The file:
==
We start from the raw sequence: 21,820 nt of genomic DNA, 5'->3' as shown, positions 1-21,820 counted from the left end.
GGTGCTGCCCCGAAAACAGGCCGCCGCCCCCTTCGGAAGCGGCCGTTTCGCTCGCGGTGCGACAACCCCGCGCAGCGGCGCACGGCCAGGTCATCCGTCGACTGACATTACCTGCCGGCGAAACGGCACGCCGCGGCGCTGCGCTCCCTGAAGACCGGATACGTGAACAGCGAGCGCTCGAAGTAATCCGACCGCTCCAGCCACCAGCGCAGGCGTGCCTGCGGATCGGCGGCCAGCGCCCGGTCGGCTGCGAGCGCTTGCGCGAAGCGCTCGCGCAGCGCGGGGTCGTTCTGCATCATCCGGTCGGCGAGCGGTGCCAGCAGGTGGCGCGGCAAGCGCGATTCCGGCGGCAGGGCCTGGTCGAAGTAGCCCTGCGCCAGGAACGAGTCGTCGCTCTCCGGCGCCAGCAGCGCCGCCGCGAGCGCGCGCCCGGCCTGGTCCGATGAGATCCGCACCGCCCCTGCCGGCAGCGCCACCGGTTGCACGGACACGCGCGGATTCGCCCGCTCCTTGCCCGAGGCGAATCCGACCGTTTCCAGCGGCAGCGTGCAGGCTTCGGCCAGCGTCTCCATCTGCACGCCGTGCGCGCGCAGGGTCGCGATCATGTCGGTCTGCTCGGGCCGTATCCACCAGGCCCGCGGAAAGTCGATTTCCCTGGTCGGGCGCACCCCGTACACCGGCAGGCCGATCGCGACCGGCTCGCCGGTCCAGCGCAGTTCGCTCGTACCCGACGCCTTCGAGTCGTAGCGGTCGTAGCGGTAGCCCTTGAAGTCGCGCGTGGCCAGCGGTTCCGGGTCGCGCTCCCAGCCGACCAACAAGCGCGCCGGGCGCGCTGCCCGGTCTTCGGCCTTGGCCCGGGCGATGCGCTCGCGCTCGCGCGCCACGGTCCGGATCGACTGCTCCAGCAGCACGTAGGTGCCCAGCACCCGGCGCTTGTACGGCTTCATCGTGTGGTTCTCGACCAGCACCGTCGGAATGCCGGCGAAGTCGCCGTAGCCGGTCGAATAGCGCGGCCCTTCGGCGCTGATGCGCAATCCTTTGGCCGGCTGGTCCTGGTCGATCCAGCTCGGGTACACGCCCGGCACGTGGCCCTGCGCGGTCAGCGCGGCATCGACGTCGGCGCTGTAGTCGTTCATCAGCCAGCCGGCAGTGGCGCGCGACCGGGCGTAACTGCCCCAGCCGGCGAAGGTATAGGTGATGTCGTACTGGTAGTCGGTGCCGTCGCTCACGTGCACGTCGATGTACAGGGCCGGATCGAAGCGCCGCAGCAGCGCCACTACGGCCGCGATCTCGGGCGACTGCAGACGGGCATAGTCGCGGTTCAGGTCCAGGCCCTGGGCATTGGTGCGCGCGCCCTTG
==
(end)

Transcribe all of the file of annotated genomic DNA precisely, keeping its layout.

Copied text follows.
We start from the raw sequence: 21,820 nt of genomic DNA, 5'->3' as shown, positions 1-21,820 counted from the left end.
GGTGCTGCCCCGAAAACAGGCCGCCGCCCCCTTCGGAAGCGGCCGTTTCGCTCGCGGTGCGACAACCCCGCGCAGCGGCGCACGGCCAGGTCATCCGTCGACTGACATTACCTGCCGGCGAAACGGCACGCCGCGGCGCTGCGCTCCCTGAAGACCGGATACGTGAACAGCGAGCGCTCGAAGTAATCCGACCGCTCCAGCCACCAGCGCAGGCGTGCCTGCGGATCGGCGGCCAGCGCCCGGTCGGCTGCGAGCGCTTGCGCGAAGCGCTCGCGCAGCGCGGGGTCGTTCTGCATCATCCGGTCGGCGAGCGGTGCCAGCAGGTGGCGCGGCAAGCGCGATTCCGGCGGCAGGGCCTGGTCGAAGTAGCCCTGCGCCAGGAACGAGTCGTCGCTCTCCGGCGCCAGCAGCGCCGCCGCGAGCGCGCGCCCGGCCTGGTCCGATGAGATCCGCACCGCCCCTGCCGGCAGCGCCACCGGTTGCACGGACACGCGCGGATTCGCCCGCTCCTTGCCCGAGGCGAATCCGACCGTTTCCAGCGGCAGCGTGCAGGCTTCGGCCAGCGTCTCCATCTGCACGCCGTGCGCGCGCAGGGTCGCGATCATGTCGGTCTGCTCGGGCCGTATCCACCAGGCCCGCGGAAAGTCGATTTCCCTGGTCGGGCGCACCCCGTACACCGGCAGGCCGATCGCGACCGGCTCGCCGGTCCAGCGCAGTTCGCTCGTACCCGACGCCTTCGAGTCGTAGCGGTCGTAGCGGTAGCCCTTGAAGTCGCGCGTGGCCAGCGGTTCCGGGTCGCGCTCCCAGCCGACCAACAAGCGCGCCGGGCGCGCTGCCCGGTCTTCGGCCTTGGCCCGGGCGATGCGCTCGCGCTCGCGCGCCACGGTCCGGATCGACTGCTCCAGCAGCACGTAGGTGCCCAGCACCCGGCGCTTGTACGGCTTCATCGTGTGGTTCTCGACCAGCACCGTCGGAATGCCGGCGAAGTCGCCGTAGCCGGTCGAATAGCGCGGCCCTTCGGCGCTGATGCGCAATCCTTTGGCCGGCTGGTCCTGGTCGATCCAGCTCGGGTACACGCCCGGCACGTGGCCCTGCGCGGTCAGCGCGGCATCGACGTCGGCGCTGTAGTCGTTCATCAGCCAGCCGGCAGTGGCGCGCGACCGGGCGTAACTGCCCCAGCCGGCGAAGGTATAGGTGATGTCGTACTGGTAGTCGGTGCCGTCGCTCACGTGCACGTCGATGTACAGGGCCGGATCGAAGCGCCGCAGCAGCGCCACTACGGCCGCGATCTCGGGCGACTGCAGACGGGCATAGTCGCGGTTCAGGTCCAGGCCCTGGGCATTGGTGCGCGCGCCCTTG